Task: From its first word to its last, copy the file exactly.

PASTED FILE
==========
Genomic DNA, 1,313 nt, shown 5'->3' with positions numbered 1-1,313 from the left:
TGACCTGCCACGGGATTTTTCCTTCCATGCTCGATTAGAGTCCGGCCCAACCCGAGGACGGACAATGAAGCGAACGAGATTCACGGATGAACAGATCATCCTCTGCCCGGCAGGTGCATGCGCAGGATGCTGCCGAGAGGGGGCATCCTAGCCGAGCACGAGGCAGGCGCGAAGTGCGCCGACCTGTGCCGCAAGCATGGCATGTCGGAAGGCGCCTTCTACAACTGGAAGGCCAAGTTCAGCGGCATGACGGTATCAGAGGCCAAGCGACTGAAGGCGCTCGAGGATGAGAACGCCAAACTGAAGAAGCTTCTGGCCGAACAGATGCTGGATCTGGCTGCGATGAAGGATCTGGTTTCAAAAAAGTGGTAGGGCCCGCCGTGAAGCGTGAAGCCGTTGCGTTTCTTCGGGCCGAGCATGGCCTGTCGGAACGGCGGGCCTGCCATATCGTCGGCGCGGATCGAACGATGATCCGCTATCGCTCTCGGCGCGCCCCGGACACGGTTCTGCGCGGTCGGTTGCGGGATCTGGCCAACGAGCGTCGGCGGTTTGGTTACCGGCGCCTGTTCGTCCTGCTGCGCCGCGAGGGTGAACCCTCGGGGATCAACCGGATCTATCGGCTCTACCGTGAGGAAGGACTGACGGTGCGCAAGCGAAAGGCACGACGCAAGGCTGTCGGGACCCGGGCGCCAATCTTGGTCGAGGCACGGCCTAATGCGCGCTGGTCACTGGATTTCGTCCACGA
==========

Genomic DNA, 1,313 nt, shown 5'->3' with positions numbered 1-1,313 from the left:
TGACCTGCCACGGGATTTTTCCTTCCATGCTCGATTAGAGTCCGGCCCAACCCGAGGACGGACAATGAAGCGAACGAGATTCACGGATGAACAGATCATCCTCTGCCCGGCAGGTGCATGCGCAGGATGCTGCCGAGAGGGGGCATCCTAGCCGAGCACGAGGCAGGCGCGAAGTGCGCCGACCTGTGCCGCAAGCATGGCATGTCGGAAGGCGCCTTCTACAACTGGAAGGCCAAGTTCAGCGGCATGACGGTATCAGAGGCCAAGCGACTGAAGGCGCTCGAGGATGAGAACGCCAAACTGAAGAAGCTTCTGGCCGAACAGATGCTGGATCTGGCTGCGATGAAGGATCTGGTTTCAAAAAAGTGGTAGGGCCCGCCGTGAAGCGTGAAGCCGTTGCGTTTCTTCGGGCCGAGCATGGCCTGTCGGAACGGCGGGCCTGCCATATCGTCGGCGCGGATCGAACGATGATCCGCTATCGCTCTCGGCGCGCCCCGGACACGGTTCTGCGCGGTCGGTTGCGGGATCTGGCCAACGAGCGTCGGCGGTTTGGTTACCGGCGCCTGTTCGTCCTGCTGCGCCGCGAGGGTGAACCCTCGGGGATCAACCGGATCTATCGGCTCTACCGTGAGGAAGGACTGACGGTGCGCAAGCGAAAGGCACGACGCAAGGCTGTCGGGACCCGGGCGCCAATCTTGGTCGAGGCACGGCCTAATGCGCGCTGGTCACTGGATTTCGTCCACGA